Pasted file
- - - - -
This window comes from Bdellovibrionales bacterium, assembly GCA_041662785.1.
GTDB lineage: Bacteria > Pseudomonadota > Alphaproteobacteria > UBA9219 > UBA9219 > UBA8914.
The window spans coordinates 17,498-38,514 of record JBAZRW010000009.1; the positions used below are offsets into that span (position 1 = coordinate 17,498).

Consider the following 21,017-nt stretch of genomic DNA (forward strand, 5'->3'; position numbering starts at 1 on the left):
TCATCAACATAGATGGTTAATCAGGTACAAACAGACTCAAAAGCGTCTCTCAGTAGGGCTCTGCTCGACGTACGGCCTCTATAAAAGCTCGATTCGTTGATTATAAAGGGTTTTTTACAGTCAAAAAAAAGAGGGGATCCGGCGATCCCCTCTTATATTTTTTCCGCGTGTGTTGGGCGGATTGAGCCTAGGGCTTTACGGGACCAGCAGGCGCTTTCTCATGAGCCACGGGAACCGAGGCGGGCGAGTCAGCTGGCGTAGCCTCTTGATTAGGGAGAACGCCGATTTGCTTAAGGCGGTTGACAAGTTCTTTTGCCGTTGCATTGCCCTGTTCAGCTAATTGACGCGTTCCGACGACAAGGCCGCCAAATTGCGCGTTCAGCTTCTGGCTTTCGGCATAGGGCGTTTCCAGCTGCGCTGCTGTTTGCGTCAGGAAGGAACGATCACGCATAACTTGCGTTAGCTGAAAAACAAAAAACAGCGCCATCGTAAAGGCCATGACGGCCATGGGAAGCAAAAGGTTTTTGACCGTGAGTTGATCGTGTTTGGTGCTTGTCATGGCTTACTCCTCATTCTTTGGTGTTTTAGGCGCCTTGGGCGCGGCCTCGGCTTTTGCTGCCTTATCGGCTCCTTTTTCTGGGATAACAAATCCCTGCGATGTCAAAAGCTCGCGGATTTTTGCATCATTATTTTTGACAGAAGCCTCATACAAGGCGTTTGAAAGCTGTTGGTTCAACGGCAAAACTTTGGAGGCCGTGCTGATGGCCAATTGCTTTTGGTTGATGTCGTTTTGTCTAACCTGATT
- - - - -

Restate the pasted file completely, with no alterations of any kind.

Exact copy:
This window comes from Bdellovibrionales bacterium, assembly GCA_041662785.1.
GTDB lineage: Bacteria > Pseudomonadota > Alphaproteobacteria > UBA9219 > UBA9219 > UBA8914.
The window spans coordinates 17,498-38,514 of record JBAZRW010000009.1; the positions used below are offsets into that span (position 1 = coordinate 17,498).

Consider the following 21,017-nt stretch of genomic DNA (forward strand, 5'->3'; position numbering starts at 1 on the left):
TCATCAACATAGATGGTTAATCAGGTACAAACAGACTCAAAAGCGTCTCTCAGTAGGGCTCTGCTCGACGTACGGCCTCTATAAAAGCTCGATTCGTTGATTATAAAGGGTTTTTTACAGTCAAAAAAAAGAGGGGATCCGGCGATCCCCTCTTATATTTTTTCCGCGTGTGTTGGGCGGATTGAGCCTAGGGCTTTACGGGACCAGCAGGCGCTTTCTCATGAGCCACGGGAACCGAGGCGGGCGAGTCAGCTGGCGTAGCCTCTTGATTAGGGAGAACGCCGATTTGCTTAAGGCGGTTGACAAGTTCTTTTGCCGTTGCATTGCCCTGTTCAGCTAATTGACGCGTTCCGACGACAAGGCCGCCAAATTGCGCGTTCAGCTTCTGGCTTTCGGCATAGGGCGTTTCCAGCTGCGCTGCTGTTTGCGTCAGGAAGGAACGATCACGCATAACTTGCGTTAGCTGAAAAACAAAAAACAGCGCCATCGTAAAGGCCATGACGGCCATGGGAAGCAAAAGGTTTTTGACCGTGAGTTGATCGTGTTTGGTGCTTGTCATGGCTTACTCCTCATTCTTTGGTGTTTTAGGCGCCTTGGGCGCGGCCTCGGCTTTTGCTGCCTTATCGGCTCCTTTTTCTGGGATAACAAATCCCTGCGATGTCAAAAGCTCGCGGATTTTTGCATCATTATTTTTGACAGAAGCCTCATACAAGGCGTTTGAAAGCTGTTGGTTCAACGGCAAAACTTTGGAGGCCGTGCTGATGGCCAATTGCTTTTGGTTGATGTCGTTTTGTCTAACCTGATT